European Patent Convention 1973 Art 84
European Patent Convention 1973 Art 123(2)
Keywords: Clarity
Catchwords:

-

Cited decisions:
-
Citing decisions:
T 0414/97
T 1129/09
T 0955/99
T 0203/98
T 0061/94
T 0263/96
T 0694/92
T 0813/03
T 0193/01
T 0172/97
T 0586/97
T 0651/99
T 1049/96
T 0990/99
T 0859/97
T 0441/92
T 0656/08
T 0682/94

Summary of Facts and Submissions

I. Appellant's European patent application No. 86 200 750.7, filed on 1 May 1986, which is a divisional application of an earlier application (publication No. 0 076 259), filed on 10 April 1981, was refused by a decision of the Examining Division dated 29. September 1992.

II. The reason given for the refusal was that Claim 1 did not meet the requirements of Article 84 EPC.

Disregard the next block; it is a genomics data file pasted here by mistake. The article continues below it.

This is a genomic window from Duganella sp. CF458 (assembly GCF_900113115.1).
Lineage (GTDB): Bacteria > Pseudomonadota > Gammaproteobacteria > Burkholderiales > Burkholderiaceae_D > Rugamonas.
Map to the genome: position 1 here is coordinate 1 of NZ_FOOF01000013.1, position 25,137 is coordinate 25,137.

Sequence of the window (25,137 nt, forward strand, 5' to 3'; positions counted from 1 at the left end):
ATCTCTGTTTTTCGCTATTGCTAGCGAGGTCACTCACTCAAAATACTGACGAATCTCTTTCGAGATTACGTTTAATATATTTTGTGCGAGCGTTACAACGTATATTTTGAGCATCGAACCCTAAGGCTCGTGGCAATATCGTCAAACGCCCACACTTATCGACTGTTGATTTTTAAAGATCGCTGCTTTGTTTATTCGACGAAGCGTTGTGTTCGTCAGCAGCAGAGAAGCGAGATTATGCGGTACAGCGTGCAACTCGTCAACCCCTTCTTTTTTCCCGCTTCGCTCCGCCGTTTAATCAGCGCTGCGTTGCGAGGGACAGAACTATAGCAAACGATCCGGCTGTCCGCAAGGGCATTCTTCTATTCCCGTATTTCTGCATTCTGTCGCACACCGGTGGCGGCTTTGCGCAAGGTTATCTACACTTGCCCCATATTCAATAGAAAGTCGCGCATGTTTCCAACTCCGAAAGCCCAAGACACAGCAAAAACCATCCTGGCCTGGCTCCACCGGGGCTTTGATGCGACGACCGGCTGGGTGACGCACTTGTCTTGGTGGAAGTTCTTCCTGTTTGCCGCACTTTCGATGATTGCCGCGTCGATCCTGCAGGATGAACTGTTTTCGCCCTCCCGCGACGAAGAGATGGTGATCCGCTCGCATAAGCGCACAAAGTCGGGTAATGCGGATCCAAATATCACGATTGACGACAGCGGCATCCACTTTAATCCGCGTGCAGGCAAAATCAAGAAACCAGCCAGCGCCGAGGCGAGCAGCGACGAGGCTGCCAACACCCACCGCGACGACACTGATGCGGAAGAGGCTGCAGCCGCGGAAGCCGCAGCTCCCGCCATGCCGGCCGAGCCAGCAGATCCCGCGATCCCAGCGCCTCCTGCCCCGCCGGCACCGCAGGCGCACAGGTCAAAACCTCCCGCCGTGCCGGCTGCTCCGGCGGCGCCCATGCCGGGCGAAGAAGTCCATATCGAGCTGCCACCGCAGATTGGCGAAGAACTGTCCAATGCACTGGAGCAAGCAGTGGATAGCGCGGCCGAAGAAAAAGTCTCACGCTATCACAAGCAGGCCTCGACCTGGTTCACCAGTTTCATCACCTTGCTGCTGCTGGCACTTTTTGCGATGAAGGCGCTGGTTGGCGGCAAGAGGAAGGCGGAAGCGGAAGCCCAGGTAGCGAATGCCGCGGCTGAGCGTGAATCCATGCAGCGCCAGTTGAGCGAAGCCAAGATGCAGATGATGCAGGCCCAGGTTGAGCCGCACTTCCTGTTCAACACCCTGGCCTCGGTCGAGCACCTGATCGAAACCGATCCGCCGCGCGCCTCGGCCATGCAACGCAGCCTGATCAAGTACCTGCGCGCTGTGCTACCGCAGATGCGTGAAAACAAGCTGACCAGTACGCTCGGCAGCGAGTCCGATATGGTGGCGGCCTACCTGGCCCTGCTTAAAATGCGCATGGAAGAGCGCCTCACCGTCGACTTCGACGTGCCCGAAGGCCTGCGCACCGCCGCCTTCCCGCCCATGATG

In particular the Examining Division stated that the last paragraph of Claim 1 was vague and indefinite. It contained phrases which did not define the matter for which protection was sought in terms of technical features of the invention in a clear and concise manner, because it was not clear how the values of the command parameters for fields between successive knots were to be computed in terms of the values of the respective command parameters and their derivatives at the knots.

III. On 27 October 1992 the Appellant filed a notice of appeal against that decision, paying the appeal fee on the same day. The Statement of Grounds was filed on 2. November 1992, accompanied by a set of Claims 1 to 7.

The independent Claims 1 and 6 read as follows: